Gendered Avatar Identity

Significance of Gendered Avatars

There are some differences in both the logic behind the use of male and female gendered avatars, and their interaction with other avatars within their online environments.  It makes sense that this type of relationship would exist between individuals and their avatars in strictly role-playing environments since the purpose of those environments is to create an alternate reality for individuals to exist within socially. These environments (although they may have numerous purposes) are specifically geared toward those individuals who want to play as their character rather than be represented by it. Sherry Turkle is an expert when it comes to social interactions through technology. She has been publishing work in that (and related) areas since the early 1980s and holds numerous honors in association with her work. She supports the notion that the anonymity provided by a digital interface allows the user to achieve his/her desired portrayal of the self separate from any physical attributes they might themselves possess in real life (Turkle, 1995, p. 185).

That is not to say that all individuals choose to take advantage of this separation. In the video below, Sean tells us that he has no desire to create a female avatar to represent himself. He says, “As a guy, why would I play as a girl?” When asked why he would not want to play on a female avatar, Sean cited a desire to “Play to win” as one of his reasons. This implies that if he were playing as a female he would not be playing to win and exemplifies the point that Katie makes just a few seconds before in the video below (as well as in other video segments)–that female avatars are stigmatized as not being in the game to play for themselves. Kelly and Jay’s comments on the subject confirm that female avatars are sometimes used as tools for soliciting help from other individuals in the game. Though a larger sample is needed, female players of female avatars do not seem to use the sexuality of their avatars to their advantage, but male players of female avatars sometimes do.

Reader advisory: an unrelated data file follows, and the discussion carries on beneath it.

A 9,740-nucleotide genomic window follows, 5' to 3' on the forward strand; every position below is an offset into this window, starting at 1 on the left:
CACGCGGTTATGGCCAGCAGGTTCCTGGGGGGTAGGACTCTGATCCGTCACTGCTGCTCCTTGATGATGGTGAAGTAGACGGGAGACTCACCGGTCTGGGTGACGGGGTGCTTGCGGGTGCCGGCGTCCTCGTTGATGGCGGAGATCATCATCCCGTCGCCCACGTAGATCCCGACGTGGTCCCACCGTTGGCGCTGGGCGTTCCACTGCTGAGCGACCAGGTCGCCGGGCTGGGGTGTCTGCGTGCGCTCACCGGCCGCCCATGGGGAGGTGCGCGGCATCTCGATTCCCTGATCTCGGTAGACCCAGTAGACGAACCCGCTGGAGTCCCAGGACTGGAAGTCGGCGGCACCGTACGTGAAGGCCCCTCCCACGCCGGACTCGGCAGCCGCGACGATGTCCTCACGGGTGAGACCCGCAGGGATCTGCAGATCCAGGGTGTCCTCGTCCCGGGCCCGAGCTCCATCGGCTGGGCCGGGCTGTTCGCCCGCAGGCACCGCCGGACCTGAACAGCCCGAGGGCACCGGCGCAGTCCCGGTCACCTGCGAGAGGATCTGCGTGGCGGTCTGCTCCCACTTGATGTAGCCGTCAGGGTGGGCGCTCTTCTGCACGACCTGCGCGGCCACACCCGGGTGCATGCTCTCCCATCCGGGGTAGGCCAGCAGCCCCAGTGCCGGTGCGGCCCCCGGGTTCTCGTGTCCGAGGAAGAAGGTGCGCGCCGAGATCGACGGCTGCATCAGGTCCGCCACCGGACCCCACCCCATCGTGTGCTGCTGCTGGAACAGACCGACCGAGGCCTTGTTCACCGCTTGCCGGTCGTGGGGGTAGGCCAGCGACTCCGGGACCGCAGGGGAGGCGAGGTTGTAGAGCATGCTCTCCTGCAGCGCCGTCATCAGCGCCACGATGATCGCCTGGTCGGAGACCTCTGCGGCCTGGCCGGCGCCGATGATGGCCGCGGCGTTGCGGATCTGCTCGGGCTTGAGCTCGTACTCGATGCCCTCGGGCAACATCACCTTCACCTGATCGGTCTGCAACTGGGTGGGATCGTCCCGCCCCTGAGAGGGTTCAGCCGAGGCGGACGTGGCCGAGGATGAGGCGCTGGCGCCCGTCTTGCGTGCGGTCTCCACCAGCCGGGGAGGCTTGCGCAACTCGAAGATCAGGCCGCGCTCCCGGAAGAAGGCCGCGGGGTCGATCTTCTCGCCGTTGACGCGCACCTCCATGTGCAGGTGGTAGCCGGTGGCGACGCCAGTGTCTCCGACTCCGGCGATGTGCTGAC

As early as the mid-1990s, when most of the academic work on gender in online environments was published, there were discussions about whether or not gendered online identity was a positive or negative development. Then there was the realization that these identities will develop whether or not technology “allows” for it. Judith Donath’s research proves that even strictly textual environments are riddled with gendered problems and complications.

Many of the accounts of online game-play recorded by Turkle are told from the point-of-view of someone deeply immersed in the online environment. This is an important distinction to make. It’s one thing to live a life in-game and try to separate it from your real life completely, but those are not the instances that are particularly interesting. The key is the interaction between the avatars online and players who are well-versed in the gender conventions of the real world (even if they do not necessarily subscribe to them). This allows for connections to be drawn between the gender conventions of the real world and those same conventions in online environments; implications can also be made about the influence of the environments themselves on the real world, and the anonymity they provide individuals who choose to represent themselves there.

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